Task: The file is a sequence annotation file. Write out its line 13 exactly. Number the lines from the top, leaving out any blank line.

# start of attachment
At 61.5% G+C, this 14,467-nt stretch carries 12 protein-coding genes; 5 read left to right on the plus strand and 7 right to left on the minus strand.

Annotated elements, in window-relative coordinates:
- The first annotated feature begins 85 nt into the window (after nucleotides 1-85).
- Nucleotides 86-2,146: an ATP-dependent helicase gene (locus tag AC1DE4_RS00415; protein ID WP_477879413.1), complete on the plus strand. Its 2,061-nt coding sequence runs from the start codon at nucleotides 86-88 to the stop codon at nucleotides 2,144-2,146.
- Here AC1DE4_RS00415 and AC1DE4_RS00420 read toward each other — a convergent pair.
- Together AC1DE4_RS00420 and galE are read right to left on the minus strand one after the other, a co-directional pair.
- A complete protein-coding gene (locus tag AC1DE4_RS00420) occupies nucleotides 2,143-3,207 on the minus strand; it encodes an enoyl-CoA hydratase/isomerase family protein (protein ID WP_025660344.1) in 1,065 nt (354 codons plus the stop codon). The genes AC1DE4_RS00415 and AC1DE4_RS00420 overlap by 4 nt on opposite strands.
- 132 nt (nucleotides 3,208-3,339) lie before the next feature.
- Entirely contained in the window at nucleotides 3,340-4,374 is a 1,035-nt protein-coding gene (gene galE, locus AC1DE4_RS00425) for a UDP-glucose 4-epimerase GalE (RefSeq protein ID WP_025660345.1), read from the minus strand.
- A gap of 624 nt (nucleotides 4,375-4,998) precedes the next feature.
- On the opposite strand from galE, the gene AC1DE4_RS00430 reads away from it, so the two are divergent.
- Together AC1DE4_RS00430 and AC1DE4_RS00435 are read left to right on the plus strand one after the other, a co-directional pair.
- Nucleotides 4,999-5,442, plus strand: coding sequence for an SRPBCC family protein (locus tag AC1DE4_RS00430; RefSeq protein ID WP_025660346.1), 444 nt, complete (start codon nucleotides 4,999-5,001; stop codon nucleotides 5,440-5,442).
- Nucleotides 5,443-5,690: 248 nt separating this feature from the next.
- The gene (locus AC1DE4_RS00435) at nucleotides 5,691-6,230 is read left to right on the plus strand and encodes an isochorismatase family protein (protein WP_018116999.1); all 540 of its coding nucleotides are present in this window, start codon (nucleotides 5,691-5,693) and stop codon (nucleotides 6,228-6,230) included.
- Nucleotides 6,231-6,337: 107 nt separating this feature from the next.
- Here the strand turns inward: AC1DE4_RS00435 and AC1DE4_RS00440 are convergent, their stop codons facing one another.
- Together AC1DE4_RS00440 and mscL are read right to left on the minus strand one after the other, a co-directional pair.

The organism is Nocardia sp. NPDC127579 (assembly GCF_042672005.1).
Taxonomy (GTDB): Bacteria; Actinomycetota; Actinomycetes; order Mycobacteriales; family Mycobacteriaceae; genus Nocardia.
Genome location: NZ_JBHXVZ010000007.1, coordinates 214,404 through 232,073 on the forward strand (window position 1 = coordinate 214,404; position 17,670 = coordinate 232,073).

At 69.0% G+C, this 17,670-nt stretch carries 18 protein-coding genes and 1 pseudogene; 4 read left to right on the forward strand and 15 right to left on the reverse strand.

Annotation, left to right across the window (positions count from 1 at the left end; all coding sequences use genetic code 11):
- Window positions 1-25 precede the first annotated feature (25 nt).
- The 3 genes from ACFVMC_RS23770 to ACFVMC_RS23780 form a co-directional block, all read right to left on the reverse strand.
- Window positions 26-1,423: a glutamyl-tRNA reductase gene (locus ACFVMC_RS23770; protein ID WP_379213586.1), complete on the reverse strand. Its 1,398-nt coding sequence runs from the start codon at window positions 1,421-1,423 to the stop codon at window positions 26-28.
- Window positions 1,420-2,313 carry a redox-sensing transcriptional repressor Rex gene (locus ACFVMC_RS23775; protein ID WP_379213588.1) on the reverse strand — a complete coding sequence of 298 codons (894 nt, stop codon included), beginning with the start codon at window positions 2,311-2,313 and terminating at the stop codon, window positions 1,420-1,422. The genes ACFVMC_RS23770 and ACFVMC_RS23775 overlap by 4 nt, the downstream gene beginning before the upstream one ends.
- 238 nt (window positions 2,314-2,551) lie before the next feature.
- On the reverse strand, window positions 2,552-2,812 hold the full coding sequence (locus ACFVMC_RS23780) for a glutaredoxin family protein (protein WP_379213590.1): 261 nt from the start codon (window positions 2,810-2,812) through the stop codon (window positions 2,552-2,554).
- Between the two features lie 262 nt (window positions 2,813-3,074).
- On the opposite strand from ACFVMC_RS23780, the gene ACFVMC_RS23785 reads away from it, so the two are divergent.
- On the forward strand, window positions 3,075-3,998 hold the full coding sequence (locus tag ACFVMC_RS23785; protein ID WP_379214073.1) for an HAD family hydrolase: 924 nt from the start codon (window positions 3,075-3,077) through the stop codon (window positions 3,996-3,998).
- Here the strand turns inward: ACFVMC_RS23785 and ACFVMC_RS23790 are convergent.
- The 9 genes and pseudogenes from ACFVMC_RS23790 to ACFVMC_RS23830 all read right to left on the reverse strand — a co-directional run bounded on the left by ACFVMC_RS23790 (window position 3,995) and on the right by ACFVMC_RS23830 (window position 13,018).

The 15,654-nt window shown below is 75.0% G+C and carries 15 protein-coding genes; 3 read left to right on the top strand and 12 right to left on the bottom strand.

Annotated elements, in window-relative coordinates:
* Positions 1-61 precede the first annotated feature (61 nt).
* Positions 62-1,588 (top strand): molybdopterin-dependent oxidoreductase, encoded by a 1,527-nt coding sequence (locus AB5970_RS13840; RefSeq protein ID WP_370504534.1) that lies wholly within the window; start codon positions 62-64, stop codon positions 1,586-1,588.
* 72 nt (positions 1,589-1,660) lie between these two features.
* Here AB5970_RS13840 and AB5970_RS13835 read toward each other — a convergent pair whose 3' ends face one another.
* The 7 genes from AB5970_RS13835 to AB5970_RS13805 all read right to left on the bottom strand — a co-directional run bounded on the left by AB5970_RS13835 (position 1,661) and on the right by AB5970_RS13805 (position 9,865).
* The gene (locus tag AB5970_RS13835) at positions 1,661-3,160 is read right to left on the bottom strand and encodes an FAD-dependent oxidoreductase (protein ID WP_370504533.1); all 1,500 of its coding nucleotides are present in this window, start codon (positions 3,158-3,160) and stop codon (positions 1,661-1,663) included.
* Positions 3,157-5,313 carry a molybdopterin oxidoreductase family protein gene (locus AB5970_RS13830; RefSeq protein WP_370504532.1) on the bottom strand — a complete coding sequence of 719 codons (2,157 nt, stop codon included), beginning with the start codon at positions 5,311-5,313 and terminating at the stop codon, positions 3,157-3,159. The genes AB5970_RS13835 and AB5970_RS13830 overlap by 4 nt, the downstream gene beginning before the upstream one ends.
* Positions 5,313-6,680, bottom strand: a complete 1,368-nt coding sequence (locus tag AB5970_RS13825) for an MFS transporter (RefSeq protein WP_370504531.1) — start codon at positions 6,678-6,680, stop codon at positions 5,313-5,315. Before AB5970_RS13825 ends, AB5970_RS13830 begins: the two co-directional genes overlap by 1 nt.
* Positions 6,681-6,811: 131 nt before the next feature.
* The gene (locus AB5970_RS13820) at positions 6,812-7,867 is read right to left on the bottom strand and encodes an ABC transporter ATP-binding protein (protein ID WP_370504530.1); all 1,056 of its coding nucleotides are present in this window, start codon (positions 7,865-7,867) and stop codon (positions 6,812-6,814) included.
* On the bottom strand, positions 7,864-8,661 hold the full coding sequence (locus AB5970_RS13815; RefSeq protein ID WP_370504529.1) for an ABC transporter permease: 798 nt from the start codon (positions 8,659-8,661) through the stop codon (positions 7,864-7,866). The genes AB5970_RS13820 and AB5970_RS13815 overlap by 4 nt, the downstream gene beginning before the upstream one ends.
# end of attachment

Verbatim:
- Nucleotides 4,999-5,442, plus strand: coding sequence for an SRPBCC family protein (locus tag AC1DE4_RS00430; RefSeq protein ID WP_025660346.1), 444 nt, complete (start codon nucleotides 4,999-5,001; stop codon nucleotides 5,440-5,442).